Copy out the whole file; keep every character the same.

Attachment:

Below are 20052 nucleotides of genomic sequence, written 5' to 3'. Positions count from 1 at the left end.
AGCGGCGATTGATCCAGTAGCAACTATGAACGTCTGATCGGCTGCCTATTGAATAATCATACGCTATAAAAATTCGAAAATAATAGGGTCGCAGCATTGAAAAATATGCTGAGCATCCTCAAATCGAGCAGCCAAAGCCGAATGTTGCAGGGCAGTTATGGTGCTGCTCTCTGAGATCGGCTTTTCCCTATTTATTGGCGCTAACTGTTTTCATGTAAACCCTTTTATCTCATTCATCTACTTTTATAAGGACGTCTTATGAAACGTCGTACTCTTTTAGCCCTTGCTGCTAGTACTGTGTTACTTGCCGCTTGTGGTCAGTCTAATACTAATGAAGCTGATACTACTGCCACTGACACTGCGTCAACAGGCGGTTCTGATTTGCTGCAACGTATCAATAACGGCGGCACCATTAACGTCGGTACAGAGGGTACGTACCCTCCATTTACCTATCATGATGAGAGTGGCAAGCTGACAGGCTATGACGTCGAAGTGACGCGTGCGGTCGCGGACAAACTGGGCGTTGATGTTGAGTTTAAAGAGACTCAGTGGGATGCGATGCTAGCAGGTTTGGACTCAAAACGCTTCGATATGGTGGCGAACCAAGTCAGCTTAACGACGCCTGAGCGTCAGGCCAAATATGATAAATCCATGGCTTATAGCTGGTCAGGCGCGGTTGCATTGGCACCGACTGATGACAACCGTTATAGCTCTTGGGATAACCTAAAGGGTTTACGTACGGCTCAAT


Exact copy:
Below are 20052 nucleotides of genomic sequence, written 5' to 3'. Positions count from 1 at the left end.
AGCGGCGATTGATCCAGTAGCAACTATGAACGTCTGATCGGCTGCCTATTGAATAATCATACGCTATAAAAATTCGAAAATAATAGGGTCGCAGCATTGAAAAATATGCTGAGCATCCTCAAATCGAGCAGCCAAAGCCGAATGTTGCAGGGCAGTTATGGTGCTGCTCTCTGAGATCGGCTTTTCCCTATTTATTGGCGCTAACTGTTTTCATGTAAACCCTTTTATCTCATTCATCTACTTTTATAAGGACGTCTTATGAAACGTCGTACTCTTTTAGCCCTTGCTGCTAGTACTGTGTTACTTGCCGCTTGTGGTCAGTCTAATACTAATGAAGCTGATACTACTGCCACTGACACTGCGTCAACAGGCGGTTCTGATTTGCTGCAACGTATCAATAACGGCGGCACCATTAACGTCGGTACAGAGGGTACGTACCCTCCATTTACCTATCATGATGAGAGTGGCAAGCTGACAGGCTATGACGTCGAAGTGACGCGTGCGGTCGCGGACAAACTGGGCGTTGATGTTGAGTTTAAAGAGACTCAGTGGGATGCGATGCTAGCAGGTTTGGACTCAAAACGCTTCGATATGGTGGCGAACCAAGTCAGCTTAACGACGCCTGAGCGTCAGGCCAAATATGATAAATCCATGGCTTATAGCTGGTCAGGCGCGGTTGCATTGGCACCGACTGATGACAACCGTTATAGCTCTTGGGATAACCTAAAGGGTTTACGTACGGCTCAAT